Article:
Question: With the Holidays coming - any tips for keeping the whole family (parents and kids alike) calm with all the busyness and change in routine (and sugar).
Answer: We came across a blog recently, and below are 5 tips to getting through the holidays.
1. Remember that the only thing you can control is the way you react. No family is perfect, no partner is perfect, children are not perfect. I can almost guarantee that not everything will go as you plan it so try to start out with lower expectations. Know going in to the situation that there will be bumps and mess-ups and then it won’t be as devastating when these things happen.
2. Try to stick to as normal a schedule as possible. Kids still need structure and routine, it makes them feel safe and secure. Letting things go over the holidays may cause the kids (and you) to act ‘out of sorts’.
3. Get some air when things get to be too much – or some silence in the bathroom, the basement, laundry room – where ever you can escape for a few minutes.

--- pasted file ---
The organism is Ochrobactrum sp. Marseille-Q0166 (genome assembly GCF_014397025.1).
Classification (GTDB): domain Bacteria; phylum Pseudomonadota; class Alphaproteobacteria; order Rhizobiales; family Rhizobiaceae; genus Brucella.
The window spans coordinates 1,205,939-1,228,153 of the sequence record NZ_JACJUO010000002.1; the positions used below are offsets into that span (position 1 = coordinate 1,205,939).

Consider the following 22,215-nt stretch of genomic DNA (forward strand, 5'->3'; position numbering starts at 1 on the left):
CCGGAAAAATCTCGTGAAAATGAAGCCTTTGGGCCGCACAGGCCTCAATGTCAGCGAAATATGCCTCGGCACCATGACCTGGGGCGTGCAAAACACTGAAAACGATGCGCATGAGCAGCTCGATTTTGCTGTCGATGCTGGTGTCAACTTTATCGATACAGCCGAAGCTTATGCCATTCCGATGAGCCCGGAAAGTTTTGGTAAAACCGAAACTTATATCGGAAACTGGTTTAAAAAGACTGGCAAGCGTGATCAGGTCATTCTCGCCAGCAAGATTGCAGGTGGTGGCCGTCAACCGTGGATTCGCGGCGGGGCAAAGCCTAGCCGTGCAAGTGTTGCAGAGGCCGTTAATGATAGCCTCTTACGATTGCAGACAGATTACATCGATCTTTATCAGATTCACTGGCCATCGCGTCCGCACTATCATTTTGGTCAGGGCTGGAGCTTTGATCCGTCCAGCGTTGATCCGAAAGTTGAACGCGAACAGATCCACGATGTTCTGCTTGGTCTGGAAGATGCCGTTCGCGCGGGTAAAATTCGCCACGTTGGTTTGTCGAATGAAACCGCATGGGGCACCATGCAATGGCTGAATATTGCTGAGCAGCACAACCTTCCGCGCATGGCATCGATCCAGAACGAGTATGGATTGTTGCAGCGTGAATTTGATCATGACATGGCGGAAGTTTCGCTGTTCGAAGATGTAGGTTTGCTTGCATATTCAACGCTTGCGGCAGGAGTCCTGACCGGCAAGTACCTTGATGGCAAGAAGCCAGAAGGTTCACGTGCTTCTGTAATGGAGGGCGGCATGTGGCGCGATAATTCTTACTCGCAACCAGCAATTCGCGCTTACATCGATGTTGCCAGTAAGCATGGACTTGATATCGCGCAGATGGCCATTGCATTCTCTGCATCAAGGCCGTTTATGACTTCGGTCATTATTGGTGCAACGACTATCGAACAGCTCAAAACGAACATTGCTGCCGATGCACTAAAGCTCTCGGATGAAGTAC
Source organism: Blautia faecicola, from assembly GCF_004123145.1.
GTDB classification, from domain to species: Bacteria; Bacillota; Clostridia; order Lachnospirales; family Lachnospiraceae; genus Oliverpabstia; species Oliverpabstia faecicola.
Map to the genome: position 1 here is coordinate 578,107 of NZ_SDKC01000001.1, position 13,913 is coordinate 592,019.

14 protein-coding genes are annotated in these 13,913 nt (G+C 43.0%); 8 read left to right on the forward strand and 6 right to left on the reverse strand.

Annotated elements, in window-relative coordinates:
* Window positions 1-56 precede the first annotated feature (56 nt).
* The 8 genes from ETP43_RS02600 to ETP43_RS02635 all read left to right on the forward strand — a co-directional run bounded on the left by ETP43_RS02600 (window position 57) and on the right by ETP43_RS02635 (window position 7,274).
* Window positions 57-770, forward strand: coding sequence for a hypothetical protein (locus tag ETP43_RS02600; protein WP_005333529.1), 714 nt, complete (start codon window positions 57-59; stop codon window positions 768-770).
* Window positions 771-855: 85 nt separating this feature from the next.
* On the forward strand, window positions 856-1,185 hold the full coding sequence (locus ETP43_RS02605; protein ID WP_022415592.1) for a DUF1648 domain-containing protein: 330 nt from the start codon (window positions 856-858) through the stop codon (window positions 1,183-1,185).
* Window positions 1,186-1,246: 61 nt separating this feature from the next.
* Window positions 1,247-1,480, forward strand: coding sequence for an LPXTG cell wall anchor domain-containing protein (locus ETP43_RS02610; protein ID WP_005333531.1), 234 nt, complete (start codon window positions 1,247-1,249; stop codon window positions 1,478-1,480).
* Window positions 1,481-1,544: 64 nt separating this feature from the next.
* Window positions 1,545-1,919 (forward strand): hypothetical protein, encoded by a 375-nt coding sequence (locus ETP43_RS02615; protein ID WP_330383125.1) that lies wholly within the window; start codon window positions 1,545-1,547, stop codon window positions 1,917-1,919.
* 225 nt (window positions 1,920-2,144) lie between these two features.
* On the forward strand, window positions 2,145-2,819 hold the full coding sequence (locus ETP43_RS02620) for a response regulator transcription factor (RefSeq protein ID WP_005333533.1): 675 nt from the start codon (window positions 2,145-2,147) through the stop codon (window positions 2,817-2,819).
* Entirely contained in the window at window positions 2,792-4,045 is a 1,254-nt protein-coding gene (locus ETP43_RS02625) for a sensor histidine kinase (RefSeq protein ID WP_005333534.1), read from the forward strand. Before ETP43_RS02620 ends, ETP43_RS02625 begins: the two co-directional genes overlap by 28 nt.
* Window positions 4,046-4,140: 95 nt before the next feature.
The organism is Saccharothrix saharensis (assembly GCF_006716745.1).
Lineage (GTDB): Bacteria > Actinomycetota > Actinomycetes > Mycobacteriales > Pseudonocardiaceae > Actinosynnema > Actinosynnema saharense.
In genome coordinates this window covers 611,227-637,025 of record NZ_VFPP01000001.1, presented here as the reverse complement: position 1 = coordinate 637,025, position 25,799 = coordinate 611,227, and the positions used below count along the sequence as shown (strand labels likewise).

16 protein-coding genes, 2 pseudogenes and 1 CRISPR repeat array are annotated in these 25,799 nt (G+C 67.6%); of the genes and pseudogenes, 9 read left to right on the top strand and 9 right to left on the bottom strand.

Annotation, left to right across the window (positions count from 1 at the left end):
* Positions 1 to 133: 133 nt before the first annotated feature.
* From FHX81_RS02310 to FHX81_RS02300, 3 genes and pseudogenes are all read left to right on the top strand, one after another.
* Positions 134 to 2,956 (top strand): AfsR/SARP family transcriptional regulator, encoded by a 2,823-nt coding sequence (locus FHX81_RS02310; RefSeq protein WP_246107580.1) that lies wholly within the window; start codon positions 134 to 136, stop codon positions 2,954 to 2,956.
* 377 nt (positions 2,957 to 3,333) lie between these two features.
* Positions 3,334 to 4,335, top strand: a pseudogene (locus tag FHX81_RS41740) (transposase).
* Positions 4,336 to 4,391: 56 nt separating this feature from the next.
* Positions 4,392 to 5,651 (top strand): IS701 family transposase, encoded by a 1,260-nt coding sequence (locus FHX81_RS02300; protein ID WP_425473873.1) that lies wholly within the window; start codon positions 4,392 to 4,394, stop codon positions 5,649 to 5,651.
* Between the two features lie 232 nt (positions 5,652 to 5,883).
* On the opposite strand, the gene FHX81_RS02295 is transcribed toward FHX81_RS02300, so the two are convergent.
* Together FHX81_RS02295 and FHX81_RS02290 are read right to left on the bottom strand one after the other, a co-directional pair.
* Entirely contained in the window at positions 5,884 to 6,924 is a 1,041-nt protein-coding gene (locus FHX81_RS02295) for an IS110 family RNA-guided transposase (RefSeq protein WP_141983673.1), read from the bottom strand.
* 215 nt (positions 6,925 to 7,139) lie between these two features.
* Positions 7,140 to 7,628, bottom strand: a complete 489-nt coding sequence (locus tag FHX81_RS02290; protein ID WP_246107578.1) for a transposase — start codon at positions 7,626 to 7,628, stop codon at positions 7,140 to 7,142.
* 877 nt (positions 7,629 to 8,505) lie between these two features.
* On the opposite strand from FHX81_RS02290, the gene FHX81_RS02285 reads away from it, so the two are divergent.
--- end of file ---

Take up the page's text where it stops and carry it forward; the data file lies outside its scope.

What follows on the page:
4. Keep your expectations realistic – No family is like the ones you see on those wonderful Christmas movies, no Christmas is like that either. Talk to your children and tell them your plans each day – this will help them know what to expect.
5. Try to enjoy yourself – don’t try to do too much. Spread out the ‘traditional’ activities, try not to do them all on Christmas Day. Ask your kids to pick two things they’d like to do, and let go of the ones that aren’t mentioned. You’ll enjoy the ones you keep much better.
*This blog originally appeared here on “Being Beautifully Bipolar” on PsychCentral.com in 2013. Other thoughts were added to each point for the purpose of this reply.
Now... just a bit on sugar – and ‘sugar highs’
Dr. Mark Wolraich, chief of Developmental and Behavioral Pediatrics at Oklahoma University Health Sciences Center, researched sugar's effect on children in the 1990s. Basically, there is no such thing as a sugar high. “Sugar is often the main attraction at birthday parties, on Halloween and other occasions when children are likely to bounce off the walls. But all that energy is the result of the kids being excited, not from the sugar in their systems, he said. The misconception comes from the idea that increased blood sugar levels translate into hyperactive behavior. It's true that someone with low blood-sugar levels (known as having hypoglycemia) can get an energy boost from drinking a sugar-filled drink. But it's a different story if someone has a sugary treat when he or she doesn't have low blood sugar.